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Plum Your Thoughts

che 17 December 2007 11

I’ve got some sort of plum tree in the back yard (small red plums, taste a bit sour) which has just gone nuts with all the rain we’ve had. The branches are just about touching the ground due to all the fruit they have dragging them down. I’ve cut away the branches that were getting in the way of the hills hoist and collected a bucket of plums just from those branches. So does anyone have any good simple recipes for plums (jams, chutney, brandy etc) that you can let us know about. I’m after something that I can do in bulk without too much hassle, and without taking out the stones preferably.

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Plum Your Thoughts
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Ingeegoodbee 9:55 pm 17 Dec 07

… or crack the pips open to get the middle bit out, that seems to release more of the pectin that is the setting agent.

sepi 7:55 pm 17 Dec 07

Yep – I’d do jam like that too. Except I’d just leave the skins and stones in and get rid of the stones as I ate it. And I put in some lemon pips. I thought it helped it to set, but maybe it is to retain the colour…

If you like really thick jam you can buy ‘jam setter’ powder in woolies.

Mælinar 3:55 pm 17 Dec 07

I think we’d all agree to a BBQ at Che’s place to taste-test his plum marinade.

Ingeegoodbee 3:37 pm 17 Dec 07

CharlieBell has it nailed for the plumb jam – I’ve been told to heat the sugar in an iron pot in the oven before adding it to the fruit – no idea what it does in the cooking process but there does seem to be an improved favour, alos you can add a little lemon juice to keep the colour nice and bright.

CharlieBell 2:47 pm 17 Dec 07

Simple Plum jam recipe.

Use a big saucepan so that you don’t fill it more than about half way – otherwise it splashes a lot. Weigh your fruit – you need the same weight of sugar as fruit. If the fruit is small and the stones make up a lot of the weight, you might use a bit less sugar (80% or 90% of the weight of the fruit). Avoid rotten fruit and insects, but otherwise throw in the lot – don’t bother removing the stones. Add a small amount of water (half a cup) to stop the fruit sticking, bring to the boil and simmer for about 10 minutes to make the fruit soft. Mash it a bit to break the skins, add the sugar, turn the heat up to high and stir until the sugar is dissolved. Boil at a moderate heat – about half way on the heat setting) for about 45 minutes until the jam reaches the “setting point”. No need to stir. What you are doing is boiling off water until the sugar/pectin concentrations are right for the jam to set. While it’s boiling you can use a metal sieve or spoon with holes or slots to skim off the skins and remove the stones. Then, pour into clean, hot jars (use hot tap water) and screw on the caps straight away while the jam is still hot. Be careful, boiling jam is hotter than boiling water.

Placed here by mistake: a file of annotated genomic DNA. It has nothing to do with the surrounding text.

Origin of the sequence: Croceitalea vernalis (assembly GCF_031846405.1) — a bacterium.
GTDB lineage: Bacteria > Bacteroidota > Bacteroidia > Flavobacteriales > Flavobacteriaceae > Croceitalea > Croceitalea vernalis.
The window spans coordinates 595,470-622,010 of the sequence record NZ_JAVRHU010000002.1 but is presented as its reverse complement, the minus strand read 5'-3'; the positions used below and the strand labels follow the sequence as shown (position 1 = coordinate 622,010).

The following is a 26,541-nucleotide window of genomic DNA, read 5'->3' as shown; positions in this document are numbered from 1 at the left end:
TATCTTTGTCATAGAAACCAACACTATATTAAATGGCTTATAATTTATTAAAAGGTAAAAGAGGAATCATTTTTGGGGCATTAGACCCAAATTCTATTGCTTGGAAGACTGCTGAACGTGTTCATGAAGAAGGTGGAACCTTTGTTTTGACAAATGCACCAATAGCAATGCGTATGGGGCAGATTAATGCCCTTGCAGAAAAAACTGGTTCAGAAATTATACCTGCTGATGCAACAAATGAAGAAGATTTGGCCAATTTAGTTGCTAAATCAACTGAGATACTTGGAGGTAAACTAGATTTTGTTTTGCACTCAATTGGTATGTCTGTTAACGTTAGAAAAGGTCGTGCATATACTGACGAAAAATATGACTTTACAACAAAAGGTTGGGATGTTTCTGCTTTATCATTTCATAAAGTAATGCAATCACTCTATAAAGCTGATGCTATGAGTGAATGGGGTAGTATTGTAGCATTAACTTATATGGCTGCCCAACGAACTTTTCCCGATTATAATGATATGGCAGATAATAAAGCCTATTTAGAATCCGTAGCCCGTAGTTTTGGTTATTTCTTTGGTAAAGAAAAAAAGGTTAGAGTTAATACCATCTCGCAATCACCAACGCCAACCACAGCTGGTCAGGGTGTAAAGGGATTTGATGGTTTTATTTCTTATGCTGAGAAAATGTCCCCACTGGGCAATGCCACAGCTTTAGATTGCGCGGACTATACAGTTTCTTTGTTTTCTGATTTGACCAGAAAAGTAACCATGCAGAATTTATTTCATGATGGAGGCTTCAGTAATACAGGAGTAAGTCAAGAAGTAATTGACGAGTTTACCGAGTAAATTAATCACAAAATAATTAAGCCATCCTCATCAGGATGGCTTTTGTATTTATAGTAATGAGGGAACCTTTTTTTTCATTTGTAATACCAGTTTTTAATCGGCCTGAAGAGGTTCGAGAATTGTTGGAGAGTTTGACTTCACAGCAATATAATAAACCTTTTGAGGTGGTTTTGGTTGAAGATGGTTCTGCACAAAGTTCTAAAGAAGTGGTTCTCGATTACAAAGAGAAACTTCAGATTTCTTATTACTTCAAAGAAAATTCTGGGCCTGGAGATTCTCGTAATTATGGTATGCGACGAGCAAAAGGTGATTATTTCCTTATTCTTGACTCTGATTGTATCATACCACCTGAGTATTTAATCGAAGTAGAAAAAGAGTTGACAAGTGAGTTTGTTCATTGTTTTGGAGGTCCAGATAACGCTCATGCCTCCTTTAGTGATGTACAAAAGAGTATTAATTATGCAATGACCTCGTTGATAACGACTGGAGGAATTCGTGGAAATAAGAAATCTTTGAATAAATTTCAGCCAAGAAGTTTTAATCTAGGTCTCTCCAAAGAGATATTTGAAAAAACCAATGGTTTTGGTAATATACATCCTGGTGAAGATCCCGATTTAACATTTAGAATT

The “setting point” is the only trick. Best way is to put a saucer in the freezer before you start, then when you think the jam is ready, put about a teaspoon on to the cold saucer and it should cool in a minute or so and have a jam consistency. If it’s too runny, cook it a bit longer.

la mente torbida 1:51 pm 17 Dec 07

Preventing plum sauce or any other marinade from wrecking your bbq….use a sheet of baking paper…my bbq is all grill and the baking paper doesn’t ignite (although it may char). This way the marinade adheres to the food and not the bbq. When finished, simply scrunch up the paper and put in the bin.

Mælinar 1:42 pm 17 Dec 07

Ahh, the little-known third use for bourbon… Instant flame…

(the second being my secret ingredient in Mælinar’s world famous BBQ Plum Pork Ribs marinade)

Ari 1:21 pm 17 Dec 07

Hey Maelinar, I find that the best way to remove caramelised plum sauce is to actually set fire to the barbie after the ribs have been cooked.

Assuming you have volcanic rocks under the grate, I find it best just to pump the heat up to the max, get it really hot and drizzle a little oil on the rocks.

The whole thing catches fire and burns off the carbonised gunk, leaving a silvery powder that is easily wiped away.

This probably wouldn’t work without the rocks underneath to act as a wick to retain the oil, however.

And for a few minutes there’s also always a risk one of your neighbours will call the fire brigade.

Mælinar 12:30 pm 17 Dec 07

First of all – Respeckt the Che !

For plums I can’t go past halving them and boiling them to buggery with a little sugar and water – strain to remove pips and skins.

The resultant plum base is perfect baste for plum flavoured BBQ pork ribs. Does no favours for your BBQ (think caremalised uber-sticky), but your stomach will consider you a god.

n.b. as the sugar is a preservative agent it’ll keep for a few months.

Holden Caulfield 12:30 pm 17 Dec 07

Isn’t it basically 1 part fruit to 1 part sugar?!

I’ll ask Mrs Caulfield and see what she says.

Skidbladnir 12:27 pm 17 Dec 07

I am in a similar situation, I have two plum trees growing at dad’s place that I need to routinely go and save the tree from being too heavy with fruit.
Its ripening too fast to eat & get creative with (I am a single man, my creativity for and willingness to eat a neverending stream of fruit pies without gain is limited), so I have had to start giving away fruit at work.

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